Gorze Abbey was founded in 749 by Bishop Chrodegang of Metz, who obtained for it from Rome the relics of Saint Gorgonius. The new community at first followed his Rule, but decline later set in. The highly placed Frankish lord Bivin of Gorze (810–863), married to a daughter of Boso the Elder, functioned as lay abbot of Gorze. In 933 the premises, by then semi-derelict, were given by Adalbero, Bishop of Metz, to John of Gorze and Einald of Toul so that they could restore observance of the Rule of St. Benedict. They did so extremely successfully and the customary of Gorze soon spread to many other monasteries, at first local, such as St. Maximin's Abbey, Trier, and St. Evre's Abbey, Toul, and later in more distant places, such as Bavaria, through the mediation of Wolfgang of Regensburg.
The Gorze Reform was similar to the Cluniac Reform in that it aimed at a re-establishment of the Rule of St. Benedict, but quite different in several major areas. In particular, whereas Cluny created a centralised system of authority in which the religious houses adopting its reforms became subordinate to Cluny itself, the Gorze reforms preserved the independence of the participating monasteries, and resulted instead in a network of loosely connected affiliations based on several centres, such as Fulda, Niederaltaich, Einsiedeln and St. Emmeram's Abbey in Regensburg.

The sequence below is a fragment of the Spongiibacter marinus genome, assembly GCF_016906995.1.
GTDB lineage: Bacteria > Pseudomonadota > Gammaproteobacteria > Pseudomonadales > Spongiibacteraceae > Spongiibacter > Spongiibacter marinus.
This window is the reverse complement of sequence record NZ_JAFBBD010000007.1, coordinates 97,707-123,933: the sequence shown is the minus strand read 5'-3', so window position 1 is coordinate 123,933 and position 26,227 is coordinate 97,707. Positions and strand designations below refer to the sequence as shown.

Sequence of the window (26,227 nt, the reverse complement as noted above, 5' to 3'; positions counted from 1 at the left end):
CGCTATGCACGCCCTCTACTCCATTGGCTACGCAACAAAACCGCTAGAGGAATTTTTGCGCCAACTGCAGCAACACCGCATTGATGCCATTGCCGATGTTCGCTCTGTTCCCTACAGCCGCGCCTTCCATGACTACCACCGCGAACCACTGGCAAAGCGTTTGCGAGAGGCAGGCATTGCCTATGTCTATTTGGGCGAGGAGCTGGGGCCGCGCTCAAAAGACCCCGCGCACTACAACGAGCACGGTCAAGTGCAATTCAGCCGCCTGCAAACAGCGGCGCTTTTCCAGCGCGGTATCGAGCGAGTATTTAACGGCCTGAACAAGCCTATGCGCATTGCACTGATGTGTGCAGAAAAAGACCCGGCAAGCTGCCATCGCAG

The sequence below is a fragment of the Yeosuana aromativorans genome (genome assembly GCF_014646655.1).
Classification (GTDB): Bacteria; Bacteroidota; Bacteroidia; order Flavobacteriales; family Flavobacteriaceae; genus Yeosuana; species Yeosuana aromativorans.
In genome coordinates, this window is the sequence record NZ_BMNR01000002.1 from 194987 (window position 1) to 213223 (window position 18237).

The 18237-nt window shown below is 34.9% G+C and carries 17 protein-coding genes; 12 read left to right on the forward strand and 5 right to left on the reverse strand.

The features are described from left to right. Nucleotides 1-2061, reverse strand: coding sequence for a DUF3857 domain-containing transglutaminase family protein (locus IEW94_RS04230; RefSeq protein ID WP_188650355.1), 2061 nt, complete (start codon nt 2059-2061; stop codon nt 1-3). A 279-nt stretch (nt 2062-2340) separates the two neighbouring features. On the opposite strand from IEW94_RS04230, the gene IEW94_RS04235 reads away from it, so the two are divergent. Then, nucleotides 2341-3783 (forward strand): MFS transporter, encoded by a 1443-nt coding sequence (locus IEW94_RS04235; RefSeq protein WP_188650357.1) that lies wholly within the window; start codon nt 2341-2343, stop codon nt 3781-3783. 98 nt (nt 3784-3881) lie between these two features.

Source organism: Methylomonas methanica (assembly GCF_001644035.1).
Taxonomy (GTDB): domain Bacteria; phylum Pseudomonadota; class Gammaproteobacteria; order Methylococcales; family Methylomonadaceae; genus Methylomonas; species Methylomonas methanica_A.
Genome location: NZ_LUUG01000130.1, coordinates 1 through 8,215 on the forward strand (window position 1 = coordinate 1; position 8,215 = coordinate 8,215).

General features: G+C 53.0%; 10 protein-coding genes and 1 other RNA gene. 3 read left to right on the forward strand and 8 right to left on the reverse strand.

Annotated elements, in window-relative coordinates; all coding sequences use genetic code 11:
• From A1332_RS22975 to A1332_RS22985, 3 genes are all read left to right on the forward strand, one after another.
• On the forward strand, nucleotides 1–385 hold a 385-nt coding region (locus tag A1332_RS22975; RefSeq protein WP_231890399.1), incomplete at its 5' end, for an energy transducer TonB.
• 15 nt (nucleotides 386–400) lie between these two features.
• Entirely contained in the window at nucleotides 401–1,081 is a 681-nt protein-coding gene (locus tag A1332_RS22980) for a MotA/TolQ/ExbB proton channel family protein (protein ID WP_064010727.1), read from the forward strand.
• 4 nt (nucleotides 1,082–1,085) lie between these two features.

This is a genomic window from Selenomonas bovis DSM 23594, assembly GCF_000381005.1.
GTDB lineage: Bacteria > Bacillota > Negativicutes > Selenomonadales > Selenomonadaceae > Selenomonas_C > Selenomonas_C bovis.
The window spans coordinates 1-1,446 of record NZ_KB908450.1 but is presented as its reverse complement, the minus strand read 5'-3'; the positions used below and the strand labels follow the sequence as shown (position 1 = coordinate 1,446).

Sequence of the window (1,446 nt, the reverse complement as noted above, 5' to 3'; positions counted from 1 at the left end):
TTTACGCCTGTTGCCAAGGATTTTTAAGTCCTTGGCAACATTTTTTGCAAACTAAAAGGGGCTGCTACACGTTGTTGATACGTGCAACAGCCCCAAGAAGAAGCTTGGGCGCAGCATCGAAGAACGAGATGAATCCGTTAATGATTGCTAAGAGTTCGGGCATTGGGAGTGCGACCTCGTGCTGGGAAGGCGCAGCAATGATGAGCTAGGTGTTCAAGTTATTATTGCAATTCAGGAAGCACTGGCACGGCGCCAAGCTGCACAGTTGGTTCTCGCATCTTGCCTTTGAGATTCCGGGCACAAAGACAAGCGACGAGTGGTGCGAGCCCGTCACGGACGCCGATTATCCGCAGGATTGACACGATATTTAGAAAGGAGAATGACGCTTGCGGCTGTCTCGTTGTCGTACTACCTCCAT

After the reformEdit
From the 12th century Gorze ceased to occupy the central spiritual position it had had previously. Nevertheless, in material terms it continued to prosper, and in the 12th and 13th centuries undertook substantial building works, including the lay church, which alone of the abbey buildings still survives, as the present parish church of Saint Stephen.
The extensive territory which the abbey accumulated became known as the "Terre de Gorze". The abbey was dissolved in 1572 as a consequence of the Reformation. An attempt at a re-foundation in 1580 came to nothing, and the buildings, apart from St. Stephen's church, were demolished.
The "Terre de Gorze" continued however as a territorial unit, with an abbot as its overlord, even in the absence of a monastic community. In the 1660s these lands passed from the Holy Roman Empire to France. In the 1690s, the Prince-Abbot Eberhard von Löwenstein built an appropriately splendid residence, which still stands. At the time of the French Revolution the building was confiscated and sold off and was later used for a variety of military and local government purposes, particularly as a workhouse for the poor. The palace has now been restored and is in use as a museum, old people's home and for several other purposes. The gardens, nymphaeum and chapel are all of architectural and artistic interest.
Sources and referencesEdit
- Lawrence, C.H., 2001. Medieval Monasticism (3rd edn.). Longman